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Dimensional Bead Embroidery by Jamie Cloud Eakin

About.com Rating 4 Star Rating


Cover of Dimensional Bead Embroidery Book

The cover of Dimensional Bead Embroidery.

Courtesy of Lark Jewelry & Beading

Dimensional Bead Embroidery, by Jamie Cloud Eakin, is an illustrated guide covering traditional and innovative bead embroidery stitches and techniques. It's designed to help beginners learn the basics, but also to inspire experienced beaders to expand their creativity.

First Impressions

This book includes lots of clear, close-in photography and easy-to-follow diagrams interspersed with digestible sections of text. As usual with Lark Publishing, the cover, binding, and paper quality are all excellent.

Introductory and Stitch Chapters

A Diagram Page

A page spread with diagrams in the Bezel Stitches chapter.

Photo by Chris Franchetti Michaels

The early chapters of Dimensional Bead Embroidery cover basic tools and materials, along with many essential techniques that you'll use over and over again as a bead embroiderer.

I found the descriptions and explanations in these chapters clear and unintimidating. I also enjoyed the many tips thrown in along the way -- the kind of tips that give you those "aha" moments and save you time and potential frustration down the road.

If you're a beadweaver without much embroidery experience, you'll quickly discover the differences between the two methods in terms of supplies and approach. You'll also find simple answers to many of your most basic questions, such as: What can you use as a backing? When should you use stabilizer? Should you use an embroidery hoop? How the heck do you center a finding, such as a bail, on a bead embroidered component? All of this is covered in the first few chapters.

Chapter 4 explores the many different types of components, other than beads, that you can include in embroidered beadwork. Here, you'll also learn how to adapt components that were not originally designed for embroidery work (such as how to give an uneven component a flat base and how to deal with pendant holes).

Chapters 5 through 8 are devoted to different categories of stitches. First, you'll learn (or review) the basic surface stitches, including back stitch, couch stitch, and lazy stitch. You'll then move on to the bezel stitches, which is where bead embroidery really becomes interesting. Lots of different types of bezel edges are covered; you're bound to find inspiration to tackle some, and perhaps even the motivation to invent some of your own.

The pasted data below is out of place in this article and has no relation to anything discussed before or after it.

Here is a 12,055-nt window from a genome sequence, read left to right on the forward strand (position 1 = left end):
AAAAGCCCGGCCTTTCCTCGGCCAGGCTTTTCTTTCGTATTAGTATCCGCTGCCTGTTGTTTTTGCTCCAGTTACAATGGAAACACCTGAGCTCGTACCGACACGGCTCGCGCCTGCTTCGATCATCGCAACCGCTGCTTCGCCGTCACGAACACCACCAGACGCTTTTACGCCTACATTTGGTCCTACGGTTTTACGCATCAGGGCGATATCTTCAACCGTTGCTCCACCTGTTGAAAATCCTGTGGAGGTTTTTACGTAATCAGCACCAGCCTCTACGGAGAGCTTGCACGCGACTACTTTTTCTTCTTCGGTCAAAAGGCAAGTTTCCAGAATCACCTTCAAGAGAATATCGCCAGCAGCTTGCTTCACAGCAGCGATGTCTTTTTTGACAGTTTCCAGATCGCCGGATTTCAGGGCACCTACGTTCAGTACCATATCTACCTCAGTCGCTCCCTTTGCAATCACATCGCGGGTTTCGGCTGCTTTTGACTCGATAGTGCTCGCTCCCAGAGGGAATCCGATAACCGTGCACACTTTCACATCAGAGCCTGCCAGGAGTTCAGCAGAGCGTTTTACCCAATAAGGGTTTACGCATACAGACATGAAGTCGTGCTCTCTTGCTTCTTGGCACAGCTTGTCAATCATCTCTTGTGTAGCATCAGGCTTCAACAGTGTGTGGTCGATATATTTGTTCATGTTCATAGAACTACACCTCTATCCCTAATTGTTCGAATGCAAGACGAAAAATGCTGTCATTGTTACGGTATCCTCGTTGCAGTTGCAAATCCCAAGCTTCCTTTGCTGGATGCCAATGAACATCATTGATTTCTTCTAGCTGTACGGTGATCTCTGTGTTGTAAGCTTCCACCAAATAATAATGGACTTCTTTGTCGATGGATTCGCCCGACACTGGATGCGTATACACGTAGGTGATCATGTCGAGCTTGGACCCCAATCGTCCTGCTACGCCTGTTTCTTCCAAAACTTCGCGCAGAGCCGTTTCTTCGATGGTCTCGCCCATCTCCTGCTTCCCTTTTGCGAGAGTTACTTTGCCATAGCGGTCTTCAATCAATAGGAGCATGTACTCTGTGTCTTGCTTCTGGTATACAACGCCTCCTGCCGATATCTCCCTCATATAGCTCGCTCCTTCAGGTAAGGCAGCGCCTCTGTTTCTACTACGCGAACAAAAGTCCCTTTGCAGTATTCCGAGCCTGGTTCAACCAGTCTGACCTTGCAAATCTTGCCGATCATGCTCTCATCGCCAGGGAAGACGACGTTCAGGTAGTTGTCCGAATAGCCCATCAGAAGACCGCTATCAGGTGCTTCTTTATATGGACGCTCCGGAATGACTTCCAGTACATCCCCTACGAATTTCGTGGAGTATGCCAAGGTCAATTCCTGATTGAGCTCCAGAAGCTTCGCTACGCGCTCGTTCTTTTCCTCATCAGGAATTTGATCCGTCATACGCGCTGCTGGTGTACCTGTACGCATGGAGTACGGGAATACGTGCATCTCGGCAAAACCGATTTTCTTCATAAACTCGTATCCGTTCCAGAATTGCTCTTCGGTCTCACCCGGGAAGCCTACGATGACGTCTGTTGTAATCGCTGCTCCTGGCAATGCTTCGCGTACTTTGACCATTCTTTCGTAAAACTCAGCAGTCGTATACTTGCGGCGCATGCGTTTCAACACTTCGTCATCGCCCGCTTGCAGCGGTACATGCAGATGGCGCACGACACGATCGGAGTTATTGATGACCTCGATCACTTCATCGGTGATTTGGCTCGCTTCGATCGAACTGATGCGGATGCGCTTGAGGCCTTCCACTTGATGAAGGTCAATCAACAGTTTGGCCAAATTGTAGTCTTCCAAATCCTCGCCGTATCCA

Next up are edge treatment stitches (considered the "first stage" of the finishing process), and attachment stitches, which allow you to join embroidered beadwork with other components.

Projects and Gallery

When you reach the projects chapter of Dimensional Bead Embroidery, you may notice that the instructions seem more complex than they did in the technique-specific portions of the book. But if you take your time and make use of the diagrams in this chapter, you'll ultimately complete some very striking, artful jewelry pieces -- plus one embroidered purse.

Even if you don't complete all nine projects, simply reading through them will help you to understand exactly how different types of embroidery projects come together. You can then browse through the final gallery of beadwork, located near the end of the book, and envision how you might design your own variations.

Bottom Line

Pages in the Projects Chapter

A page spread in the Projects chapter.

Photo by Chris Franchetti Michaels

Overall, this is a book full of beautifully presented instructions and explanations. Its focus on dimensional beading techniques allows even beginners to "get to the good stuff" in bead embroidery without feeling bored or overwhelmed. Although a few of the diagrams are smaller than optimal, they're all pretty clear and straightforward, and I think you'll find them relatively easy to use.

I recommend Dimensional Bead Embroidery if you:

  • are interested in trying (or further exploring) bead embroidery and are drawn to highly-textural designs with lots of embedded objects; and
  • prefer experimenting with techniques over following step-by-step project instructions without variation.
Disclosure: A review copy was provided by the publisher. For more information, please see our Ethics Policy.
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